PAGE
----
The Best Way on How to Cook Blue Crab (Plus Cleaning Tips!)

I have always loved the tender and slightly sweet meat of a crab since I was a little girl. But it was just recently that I discovered that its taste could get better.

I figured out this when I visited a few beaches last summer. I ordered steamed crabs and was surprised with its taste—it is much more flavorful and a lot more tender. I asked one of the locals there, and they let me in on their little secrets—the crabs they used are fresh!

I know, cooking fresh crabs can be a bit intimidating and there are lots of work involved. But don’t you worry, I am here to give you some tips on how to cook blue crab. I will also share with you some of the cleaning tips that I have learned from the locals.

What You Will Need

Before we start our short tutorial, please prepare the following items first:

  • Fresh Blue Crabs
  • Knife
  • Crab Cracker
  • Steamer Pot
  • Old Bay Seasoning
  • 2 to 4 bottles or cans of beer
  • Water
  • Protective Gloves

How to Cook Blue Crab: The Steps You Need to Take

Here are the steps you need to take to cook your blue crab:

Step 1. Kill the crab (humanely).

If you are using a live blue crab for your recipe, you may have to kill it first. But please do that as humanely as possible.

You can do this by submerging the crab in a bowl that contains ice cold water for 2 to 3 minutes.

Another option is to place the crab in the freezer for about 15 minutes. After that, put it in a pot of boiling water. Allow it to boil for a minute. The pot must be uncovered. After a minute, remove the crab from the pot of boiling water and place it in a basin with cold water to prevent further cooking.

Pro Tip: Wear protective glovbes as the crabs can get a little feisty.

NOTE: If you like to eat the crab the hassle-free way, you can proceed with cleaning the crab before cooking. But if you are like me and you believe that creating a big mess is the exciting part of eating the crab, you can proceed to step 4.  

Step 2. Dissect the crab.

Lay the crab on its back. Insert a knife 1 inch below the mouth of the crab.

Place your thumbs in the small opening found at the back of the crab. Pull the opening in different directions until the shell has been completely removed from the body of the crab. Throw away the top part of the crab’s shell.

Here’s a short video on how to do it:

Step 3. Clean the insides of the crab.

Once opened, remove the gills of the crab. In addition to that, scoop out its guts. The key here is to remove anything that is not white, including the thick yellow substance that you can find inside the crab.

After that, rinse the crab in a bowl of ice water, or you can place it under a running faucet.

Step 4. Steam the crab.

Place water and beer in the pot that is enough to get a roiling boil. To determine the right amount, check the manufacturer’s instructions on using your steamer.

Get the steamer pot and arrange the crabs in a single layer. Sprinkle a thin coating of Old Bay seasoning over the crab. Rub it in.  After that, proceed with placing another layer of crabs on top of the first layer. Pour seasoning and rub it in again.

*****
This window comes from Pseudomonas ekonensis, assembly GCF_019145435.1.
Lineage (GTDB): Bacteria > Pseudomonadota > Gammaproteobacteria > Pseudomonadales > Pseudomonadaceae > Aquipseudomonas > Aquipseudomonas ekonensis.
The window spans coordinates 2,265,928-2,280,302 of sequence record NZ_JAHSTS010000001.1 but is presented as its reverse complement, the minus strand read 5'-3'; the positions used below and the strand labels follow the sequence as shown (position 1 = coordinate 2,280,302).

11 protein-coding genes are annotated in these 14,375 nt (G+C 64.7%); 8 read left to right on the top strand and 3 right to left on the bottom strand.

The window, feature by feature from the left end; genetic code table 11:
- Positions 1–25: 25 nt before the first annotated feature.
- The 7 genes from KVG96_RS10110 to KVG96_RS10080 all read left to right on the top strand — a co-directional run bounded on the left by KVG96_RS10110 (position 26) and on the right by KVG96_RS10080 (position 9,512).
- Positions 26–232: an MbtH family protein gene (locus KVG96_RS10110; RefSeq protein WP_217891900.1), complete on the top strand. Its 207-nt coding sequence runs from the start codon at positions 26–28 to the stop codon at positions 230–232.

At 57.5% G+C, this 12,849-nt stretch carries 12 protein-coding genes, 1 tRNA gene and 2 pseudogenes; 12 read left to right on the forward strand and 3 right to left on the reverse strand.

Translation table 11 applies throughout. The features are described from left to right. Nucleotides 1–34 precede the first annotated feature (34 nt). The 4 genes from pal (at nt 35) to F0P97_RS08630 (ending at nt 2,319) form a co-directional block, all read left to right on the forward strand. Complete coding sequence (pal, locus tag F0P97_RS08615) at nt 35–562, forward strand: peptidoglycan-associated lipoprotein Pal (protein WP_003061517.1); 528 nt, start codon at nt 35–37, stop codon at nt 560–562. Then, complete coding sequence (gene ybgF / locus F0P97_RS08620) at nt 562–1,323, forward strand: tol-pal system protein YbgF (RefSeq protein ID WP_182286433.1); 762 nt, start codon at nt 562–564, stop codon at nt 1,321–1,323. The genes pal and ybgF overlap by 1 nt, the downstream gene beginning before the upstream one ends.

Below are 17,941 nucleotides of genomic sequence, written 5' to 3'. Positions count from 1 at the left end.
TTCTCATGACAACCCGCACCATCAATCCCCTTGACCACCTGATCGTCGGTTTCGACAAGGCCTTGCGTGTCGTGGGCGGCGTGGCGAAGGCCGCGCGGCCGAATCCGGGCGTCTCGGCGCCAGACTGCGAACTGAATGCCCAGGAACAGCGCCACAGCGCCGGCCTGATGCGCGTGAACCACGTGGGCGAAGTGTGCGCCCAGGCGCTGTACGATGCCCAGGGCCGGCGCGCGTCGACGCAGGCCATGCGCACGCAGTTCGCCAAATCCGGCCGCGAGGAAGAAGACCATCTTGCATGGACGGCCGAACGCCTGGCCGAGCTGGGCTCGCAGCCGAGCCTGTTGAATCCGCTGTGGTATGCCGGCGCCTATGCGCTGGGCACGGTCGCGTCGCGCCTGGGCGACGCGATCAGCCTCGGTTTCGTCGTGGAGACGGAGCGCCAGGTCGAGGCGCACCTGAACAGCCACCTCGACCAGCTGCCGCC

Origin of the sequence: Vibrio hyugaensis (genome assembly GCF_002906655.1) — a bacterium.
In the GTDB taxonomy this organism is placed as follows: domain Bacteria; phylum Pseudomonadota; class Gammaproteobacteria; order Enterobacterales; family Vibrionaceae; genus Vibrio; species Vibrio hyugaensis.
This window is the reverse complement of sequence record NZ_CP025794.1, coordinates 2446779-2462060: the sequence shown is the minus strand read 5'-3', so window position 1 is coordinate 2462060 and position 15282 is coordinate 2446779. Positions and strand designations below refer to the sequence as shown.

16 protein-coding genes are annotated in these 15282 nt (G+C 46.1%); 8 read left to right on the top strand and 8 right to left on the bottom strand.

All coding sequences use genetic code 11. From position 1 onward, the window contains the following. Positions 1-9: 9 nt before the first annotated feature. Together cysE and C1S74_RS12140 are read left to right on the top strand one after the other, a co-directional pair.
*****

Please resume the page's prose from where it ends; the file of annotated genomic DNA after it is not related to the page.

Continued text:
Pro Tip: If you want to achieve the perfect cook, the maximum number of crab layers is only two. If you are cooking a big batch of blue crab, don’t try to fit it all in. You can simply cook them in batches.

Place the steam pot over the boiling water.  Steam the crabs until they have been cooked through. The amount of time needed to cook the crabs may vary depending on how big the pot is, and how many crabs you were able to place in the steaming pot.

But make sure to check the crabs after 15 minutes. You will know that the crabs are already cooked when they take on a beautiful and bright red color.

Step 5. Remove the crab from the steamer. 

Once the crabs are already bright red, you can remove the steamer pot from the water. Pour the first batch in a serving dish then proceed on steaming the next few batches, following the instructions in step 4. 

Pro Tip: Since the water can get too hot, you can use oven mitts when removing the steamer pot to avoid accidents.  

Step 6. Serve the crabs.

Serve the crabs hot and with a few side dishes and bottles of beer—you’ll be amazed at how these things complement each other!

You can serve the crab in a serving dish, but if you wish to eat crabs at its finest, the best thing you can do is to cover your dining table with newspapers. And serve the crabs over the papers (without the need for serving dishes). Make sure to place a roll of paper towel on each side of the table for your guests.

Conclusion

Blue crab is probably the most flavorful type of crab that you can ever get your hands on. If you wish to really enjoy the taste of crabs, choose fresh crabs instead of the frozen ones. Cooking a live and fresh crab may be a bit of work, but I assure you—it is well worth it!

It can be challenging to cook blue crab, but with the tips that I have mentioned above, you will be sure that you can end up with a tasty crab dish that you and your guests can enjoy!

Do you know someone who is in need of tips on how to cook blue crab? Please share this article with them!

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